# Fundamental Theorem of Calculus

The Fundamental Theorem of Calculus is broken into two parts , which both basically mean the same thing. Firstly, given any differentiable function $$f(x)$$, there is an anti-derivative of $$f'(x)$$ to get back $$f(x)$$. On the other hand, Given the anti-derivative of $$f(x)$$, we can differentiate it to get back $$f(x)$$

For instance, $$f(x)=x^2$$

$$f'(x)=2x$$

$$\int f'(x)dx= \int 2xdx = x^2+C$$

When $$C=0$$, $$\int f'(x)dx=x^2=f(x)$$

On the other hand, $$\int f(x)dx = \frac{1}{3} x^3+C$$

$$(\int f(x) dx)'=(\frac{1}{3} x^3+C)'=x^2=f(x)$$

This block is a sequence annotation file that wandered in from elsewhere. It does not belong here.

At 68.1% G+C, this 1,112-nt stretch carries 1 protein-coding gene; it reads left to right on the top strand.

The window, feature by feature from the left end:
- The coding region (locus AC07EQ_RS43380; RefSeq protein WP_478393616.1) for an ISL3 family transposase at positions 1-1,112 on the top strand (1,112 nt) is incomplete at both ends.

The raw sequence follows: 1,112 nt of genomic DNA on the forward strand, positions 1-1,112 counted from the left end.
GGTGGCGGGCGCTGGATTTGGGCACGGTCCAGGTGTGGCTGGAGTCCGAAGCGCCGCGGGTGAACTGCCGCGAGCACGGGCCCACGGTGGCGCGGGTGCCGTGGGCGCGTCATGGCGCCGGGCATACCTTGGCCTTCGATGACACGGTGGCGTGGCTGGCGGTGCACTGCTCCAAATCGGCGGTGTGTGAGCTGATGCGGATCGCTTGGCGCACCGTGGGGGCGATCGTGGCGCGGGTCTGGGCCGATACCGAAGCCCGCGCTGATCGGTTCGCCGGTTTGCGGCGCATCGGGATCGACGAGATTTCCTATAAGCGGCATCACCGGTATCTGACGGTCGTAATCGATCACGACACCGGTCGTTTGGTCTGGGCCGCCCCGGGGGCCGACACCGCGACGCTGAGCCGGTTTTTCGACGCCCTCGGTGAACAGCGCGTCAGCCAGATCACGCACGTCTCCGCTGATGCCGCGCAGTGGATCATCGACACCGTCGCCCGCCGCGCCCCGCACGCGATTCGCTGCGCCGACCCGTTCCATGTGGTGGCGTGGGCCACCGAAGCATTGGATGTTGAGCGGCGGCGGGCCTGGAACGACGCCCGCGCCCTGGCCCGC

You are welcome to prove it below.

Note by Aloysius Ng
3 years, 6 months ago

MarkdownAppears as
*italics* or _italics_ italics
**bold** or __bold__ bold
- bulleted- list
• bulleted
• list
1. numbered2. list
1. numbered
2. list
Note: you must add a full line of space before and after lists for them to show up correctly
paragraph 1paragraph 2

paragraph 1

paragraph 2

[example link](https://brilliant.org)example link
> This is a quote
This is a quote
    # I indented these lines
# 4 spaces, and now they show
# up as a code block.

print "hello world"
# I indented these lines
# 4 spaces, and now they show
# up as a code block.

print "hello world"
MathAppears as
Remember to wrap math in $$...$$ or $...$ to ensure proper formatting.
2 \times 3 $$2 \times 3$$
2^{34} $$2^{34}$$
a_{i-1} $$a_{i-1}$$
\frac{2}{3} $$\frac{2}{3}$$
\sqrt{2} $$\sqrt{2}$$
\sum_{i=1}^3 $$\sum_{i=1}^3$$
\sin \theta $$\sin \theta$$
\boxed{123} $$\boxed{123}$$